Twyford was a very effective opposition politician but, in common with many Labour ministers, struggled to get the public service working to get his agenda done. And of course there was Covid. As with many other areas under the previous government, the lack of delivery and how to fix it should take up a lot of Labour brain space over the coming two years.

Chris Bishop is not backwards in saying that he views himself as finishing the work that Twyford started or said he would start.

However, Bishop wraps a far more explicit free-market intellectual framework on it all. He is quite clear that what people want should drive what houses get built and where. And he wants the settings to enable that to include building upwards in higher density housing around public amenities, train-lines, motorways and the like; as well as outwards into greenfields development.

Look no further than getting rid of minimum footprints for apartment. Critics say this will mean New Zealanders live in shoeboxes. Bishop says that it is not up to him – or urban designers or town planners – to tell people how to live, but that smaller, cheaper options should be available as part of the mix. If there’s no demand for them, they will not be build.

His view is effectively the same with greenfield development: if people want to live on city fringes in a cheaper, bigger house, with a bigger commute, that’s up them. The Government’s job is make sure that necessary infrastructure gets provisioned for and built.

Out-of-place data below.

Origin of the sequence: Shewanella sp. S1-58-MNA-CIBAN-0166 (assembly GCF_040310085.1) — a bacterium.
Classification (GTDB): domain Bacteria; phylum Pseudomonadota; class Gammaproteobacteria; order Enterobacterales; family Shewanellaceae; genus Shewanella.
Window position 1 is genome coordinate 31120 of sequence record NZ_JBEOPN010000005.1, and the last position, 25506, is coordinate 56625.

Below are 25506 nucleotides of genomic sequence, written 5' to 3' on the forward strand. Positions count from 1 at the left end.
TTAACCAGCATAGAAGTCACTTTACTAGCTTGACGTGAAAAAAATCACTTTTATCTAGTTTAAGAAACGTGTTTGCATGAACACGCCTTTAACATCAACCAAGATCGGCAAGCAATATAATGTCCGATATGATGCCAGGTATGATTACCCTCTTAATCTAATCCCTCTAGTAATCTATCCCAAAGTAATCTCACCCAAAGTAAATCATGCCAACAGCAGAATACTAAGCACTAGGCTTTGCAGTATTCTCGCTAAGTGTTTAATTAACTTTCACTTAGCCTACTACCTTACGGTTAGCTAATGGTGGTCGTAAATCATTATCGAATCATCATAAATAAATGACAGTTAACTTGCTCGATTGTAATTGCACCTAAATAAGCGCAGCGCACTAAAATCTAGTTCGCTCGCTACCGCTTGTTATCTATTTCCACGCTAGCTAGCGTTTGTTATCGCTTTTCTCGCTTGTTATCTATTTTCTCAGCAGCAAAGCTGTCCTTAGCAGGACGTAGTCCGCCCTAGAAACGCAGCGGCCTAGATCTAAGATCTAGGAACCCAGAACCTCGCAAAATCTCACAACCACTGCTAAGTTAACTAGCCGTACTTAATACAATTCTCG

Indeed, parts of his speech could have been from Milton Friedman’s famous 1980s book, Free to Choose.

Choice is key, and casting away the impediments and bottlenecks to development is the name of the game. Consumers will ultimately decide the rest and developers will reflect those choices.

That’s the theory, anyway. These are big changes that are being proposed. The thrust is in the same direction as the controversial fast-track legislation. The speed with with they are being done reflects the fact that the coalition thinks that Labour mucked around and didn’t get on with things.

But it is also a political imperative. While Labour is firmly on the nose with voters -especially in Auckland – Christopher Luxon is not popular and probably never will be. But he will want to be respected over time for getting stuff done.

And the way he will have to do that is by getting runs on the board – and infrastructure and house building is one area the Government thinks progress can be made by the next election.

That means a lot of changes, and quickly.

Reprinted from the New Zealand newspaper The Post here.

 

Luke Malpass is the politics, business and economics editor of The Post.